4. Changing the rules: The rules of a system define its scope, boundaries, and resilience. Rules are often high leverage points, which is why constitutions (which set the rules for writing the rules) are so powerful — and why so much effort is put into lobbying politicians and legislators.
  5. Changing the system’s genetic code: The purpose of a system is crucial in determining its behaviour: if profit maximization is the sole purpose, the results will be very different than if there is a balanced scorecard, shared value or triple bottom line orientation. Leaders who can redefine the purpose of a society or a corporation potentially have a very powerful lever at their disposal. We must now pay much more attention to the genetic code that dictates how organizations and cultures operate. And a key part of that coding is the discipline of economics. Meadows again: “Any system, biological, economic, or social, that gets so encrusted that it cannot self-evolve, a system that systematically scorns experimentation and wipes out the raw material of innovation is doomed over the long term on this highly variable planet” — and, we would add, in fast-changing markets.
  6. Changing paradigms: Ultimately, this is the level at which the potential leverage is greatest, but where the resistance to change is often most intense. From our shared social agreements come our system goals, information flows, stocks, flows and feedback loops. Paradigms can be slow to change, because all those “infected” with an earlier paradigm must retire or die, but they can also flip almost overnight when incontrovertible new evidence crashes in. Ultimate power, however, flows from the ability to stand outside current systems and paradigms. And the ultimate characteristic of system mastery, Meadows concluded, is the capacity to “dance with the system.”

System Change 101

1. Science Breakthrough = new knowledge — and new routes to knowledge

  • Change Breakdown: 6 planets – endless resources assumed
  • Change-as-Usual: 2–3 planets – limits understood, but exceeded
  • Breakthrough: 1 planet – paradigm shift, anthropocene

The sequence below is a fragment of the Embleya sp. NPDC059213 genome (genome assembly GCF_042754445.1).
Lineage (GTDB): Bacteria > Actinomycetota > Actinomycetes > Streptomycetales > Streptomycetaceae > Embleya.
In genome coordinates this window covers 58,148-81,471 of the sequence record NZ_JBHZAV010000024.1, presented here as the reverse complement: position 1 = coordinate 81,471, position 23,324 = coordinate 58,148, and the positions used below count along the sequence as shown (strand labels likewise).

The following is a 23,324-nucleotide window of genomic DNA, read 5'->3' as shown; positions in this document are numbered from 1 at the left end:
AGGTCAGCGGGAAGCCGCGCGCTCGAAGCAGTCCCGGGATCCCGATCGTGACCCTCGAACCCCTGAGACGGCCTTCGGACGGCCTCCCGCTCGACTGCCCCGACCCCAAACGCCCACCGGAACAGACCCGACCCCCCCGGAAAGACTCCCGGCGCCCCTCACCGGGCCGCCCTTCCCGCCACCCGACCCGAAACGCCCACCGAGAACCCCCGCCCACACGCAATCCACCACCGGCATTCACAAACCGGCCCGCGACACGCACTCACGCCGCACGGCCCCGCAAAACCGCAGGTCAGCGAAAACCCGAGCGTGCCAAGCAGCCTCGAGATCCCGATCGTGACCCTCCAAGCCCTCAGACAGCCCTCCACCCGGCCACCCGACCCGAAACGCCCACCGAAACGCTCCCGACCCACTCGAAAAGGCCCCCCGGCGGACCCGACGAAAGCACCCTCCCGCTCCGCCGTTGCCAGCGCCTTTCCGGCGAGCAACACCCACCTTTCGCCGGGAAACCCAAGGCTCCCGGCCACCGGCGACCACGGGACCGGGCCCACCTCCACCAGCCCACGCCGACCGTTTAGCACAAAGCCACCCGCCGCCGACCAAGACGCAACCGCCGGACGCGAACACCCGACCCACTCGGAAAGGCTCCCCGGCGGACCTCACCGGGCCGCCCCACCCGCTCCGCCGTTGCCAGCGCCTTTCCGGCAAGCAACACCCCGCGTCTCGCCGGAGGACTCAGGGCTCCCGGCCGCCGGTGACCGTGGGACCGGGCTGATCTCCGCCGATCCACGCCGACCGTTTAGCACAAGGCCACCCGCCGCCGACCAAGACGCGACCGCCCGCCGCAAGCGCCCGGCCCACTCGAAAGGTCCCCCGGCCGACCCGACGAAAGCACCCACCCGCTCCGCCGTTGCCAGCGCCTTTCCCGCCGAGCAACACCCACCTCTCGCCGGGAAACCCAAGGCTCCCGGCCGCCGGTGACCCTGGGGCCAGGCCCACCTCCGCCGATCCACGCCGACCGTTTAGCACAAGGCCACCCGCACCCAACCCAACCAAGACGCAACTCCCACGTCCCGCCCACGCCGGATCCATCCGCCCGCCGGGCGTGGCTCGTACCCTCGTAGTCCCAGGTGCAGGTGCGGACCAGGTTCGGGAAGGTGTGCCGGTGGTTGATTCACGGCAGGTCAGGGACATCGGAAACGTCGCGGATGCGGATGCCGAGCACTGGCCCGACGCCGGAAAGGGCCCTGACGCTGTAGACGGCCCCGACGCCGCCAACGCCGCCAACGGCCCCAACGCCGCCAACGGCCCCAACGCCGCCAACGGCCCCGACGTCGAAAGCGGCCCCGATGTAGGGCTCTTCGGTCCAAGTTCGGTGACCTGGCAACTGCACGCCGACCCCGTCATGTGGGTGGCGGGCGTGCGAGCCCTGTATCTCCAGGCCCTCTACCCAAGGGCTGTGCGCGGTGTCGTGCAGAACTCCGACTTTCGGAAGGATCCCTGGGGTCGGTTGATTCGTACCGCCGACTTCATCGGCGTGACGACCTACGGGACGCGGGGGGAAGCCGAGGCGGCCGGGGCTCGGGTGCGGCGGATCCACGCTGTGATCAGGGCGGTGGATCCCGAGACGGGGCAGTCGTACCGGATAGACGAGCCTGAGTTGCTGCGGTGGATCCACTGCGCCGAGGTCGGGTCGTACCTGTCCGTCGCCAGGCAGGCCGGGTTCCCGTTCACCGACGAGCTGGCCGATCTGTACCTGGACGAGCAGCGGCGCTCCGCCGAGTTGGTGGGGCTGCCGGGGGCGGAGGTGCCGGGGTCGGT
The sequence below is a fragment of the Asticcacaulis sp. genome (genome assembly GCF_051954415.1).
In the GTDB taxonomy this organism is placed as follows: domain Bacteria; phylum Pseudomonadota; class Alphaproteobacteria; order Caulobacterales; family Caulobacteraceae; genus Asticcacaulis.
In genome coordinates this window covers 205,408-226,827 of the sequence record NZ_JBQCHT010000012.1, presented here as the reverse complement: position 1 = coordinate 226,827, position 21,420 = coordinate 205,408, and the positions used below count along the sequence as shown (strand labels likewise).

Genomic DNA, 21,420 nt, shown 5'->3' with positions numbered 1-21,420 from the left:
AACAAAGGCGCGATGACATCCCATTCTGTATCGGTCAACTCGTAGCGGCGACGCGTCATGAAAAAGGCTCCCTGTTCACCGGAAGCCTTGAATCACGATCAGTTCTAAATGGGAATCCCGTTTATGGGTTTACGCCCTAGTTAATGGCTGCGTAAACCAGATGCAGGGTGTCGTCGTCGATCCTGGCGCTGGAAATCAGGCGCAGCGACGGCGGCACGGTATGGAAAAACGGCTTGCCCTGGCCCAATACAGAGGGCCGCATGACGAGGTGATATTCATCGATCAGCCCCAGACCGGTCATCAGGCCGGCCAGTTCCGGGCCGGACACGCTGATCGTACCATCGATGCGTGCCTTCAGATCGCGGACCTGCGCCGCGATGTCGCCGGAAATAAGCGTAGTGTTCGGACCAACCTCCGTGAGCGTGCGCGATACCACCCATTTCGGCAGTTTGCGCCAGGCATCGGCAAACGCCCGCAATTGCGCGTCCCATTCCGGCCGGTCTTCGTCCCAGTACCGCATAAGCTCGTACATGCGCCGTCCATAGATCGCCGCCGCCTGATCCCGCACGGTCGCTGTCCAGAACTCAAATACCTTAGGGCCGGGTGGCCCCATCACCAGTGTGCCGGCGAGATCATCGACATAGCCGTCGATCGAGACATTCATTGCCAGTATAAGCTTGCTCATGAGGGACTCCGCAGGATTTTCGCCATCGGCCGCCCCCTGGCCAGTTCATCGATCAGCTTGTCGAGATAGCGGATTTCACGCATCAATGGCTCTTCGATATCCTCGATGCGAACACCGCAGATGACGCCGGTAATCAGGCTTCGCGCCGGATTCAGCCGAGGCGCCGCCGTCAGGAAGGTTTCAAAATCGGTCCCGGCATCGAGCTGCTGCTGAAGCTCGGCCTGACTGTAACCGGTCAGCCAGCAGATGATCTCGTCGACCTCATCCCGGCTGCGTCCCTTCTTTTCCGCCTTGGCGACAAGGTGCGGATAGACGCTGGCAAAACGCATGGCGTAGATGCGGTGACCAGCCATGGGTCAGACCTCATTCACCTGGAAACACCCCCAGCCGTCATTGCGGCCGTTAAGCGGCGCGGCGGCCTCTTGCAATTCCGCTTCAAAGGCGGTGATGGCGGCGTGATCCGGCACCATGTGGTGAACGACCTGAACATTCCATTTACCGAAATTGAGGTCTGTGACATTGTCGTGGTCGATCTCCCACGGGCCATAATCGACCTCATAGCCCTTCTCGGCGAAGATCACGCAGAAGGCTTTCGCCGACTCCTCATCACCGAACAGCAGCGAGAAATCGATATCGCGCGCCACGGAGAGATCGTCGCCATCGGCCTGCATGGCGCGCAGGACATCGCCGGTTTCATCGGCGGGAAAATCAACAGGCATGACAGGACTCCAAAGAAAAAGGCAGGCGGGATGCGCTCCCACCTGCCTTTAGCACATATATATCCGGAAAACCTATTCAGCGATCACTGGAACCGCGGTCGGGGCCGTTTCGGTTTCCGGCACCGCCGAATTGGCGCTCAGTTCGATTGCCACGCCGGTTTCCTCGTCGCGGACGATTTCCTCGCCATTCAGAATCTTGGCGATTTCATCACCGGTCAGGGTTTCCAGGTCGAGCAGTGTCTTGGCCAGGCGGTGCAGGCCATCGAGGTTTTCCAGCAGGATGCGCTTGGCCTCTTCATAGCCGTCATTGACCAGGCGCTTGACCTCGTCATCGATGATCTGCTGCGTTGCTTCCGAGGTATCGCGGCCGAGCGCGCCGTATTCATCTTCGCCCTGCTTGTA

2.   Activism Breakthrough = taking stands — lobbying for change

  • Change Breakdown: Intergenerational debt – Decreasing returns, debt cascaded
  • Change-as-Usual: Intergenerational equity – Intra- and intergenerational rights
  • Breakthrough: Intergenerational wealth – Creation of increasing, sustainable returns

3.   Institutions Breakthrough = old institutions changing, new ones evolving

  • Change Breakdown: Outsiders – activists shut out, ignored
  • Change-as-Usual: Outliers – activists engaged as lead indicators of change
  • Breakthrough: Insiders – global C-suite calls for market revolutions

4.   Access Breakthrough = an end to systemic inequities

  • Breakdown: Producers – Building a world for the super-rich 1%
  • Change-as-Usual: Consumers – Building a global middle class
  • Breakthrough: Prosumers/Makers – Building better futures for ourselves

5.   Finance Breakthrough = a shift to new types of impact investment

  • Breakdown: Negative externalities – Financial capitalism kills other capitals
  • Change-as-Usual: Reported externalities – Accounting goes multi-capital
  • Breakthrough: Positive externalities – Multi-capital, impact investors

6.   Economics Breakthrough = that economists must recalculate

  • Breakdown: Physics as model – Mechanical view of value creation
  • Change-as-Usual: Internet as model – Growing focus on network effects
  • Breakthrough: Ecology as model – Economies seen as living systems

7.   Culture Breakthrough = experimentation and a willingness to fail

  • Breakdown: Obsessed with past – Works for wealthy 1% of 1-2 billion people
  • Change-as-Usual: Driven by present – Works for 30–40% of 7 billion people
  • Breakthrough: Future focused – Works for growing majority of 9-10 billion people

Breakthrough - a revolution of Capitalism

The question now is whether CEOs and other business leaders will be content to remain part of the problem—or whether they have the will and the audacity to ride the rising Breakthrough wave. It must be our business to ensure they have little choice in the matter.

Breakthrough: Business leaders, market revolutions is available for download.

Breakthrough Capitalism

Current models of capitalism are failing economically, socially and environmentally. As global governance structures weaken, can business be an effective force for change in ensuring a healthy, fair and affordable world for 9 billion people? The Breakthrough Capitalism program explores how business leaders can change the rules, and aims to catalyze the conversations that will make it happen.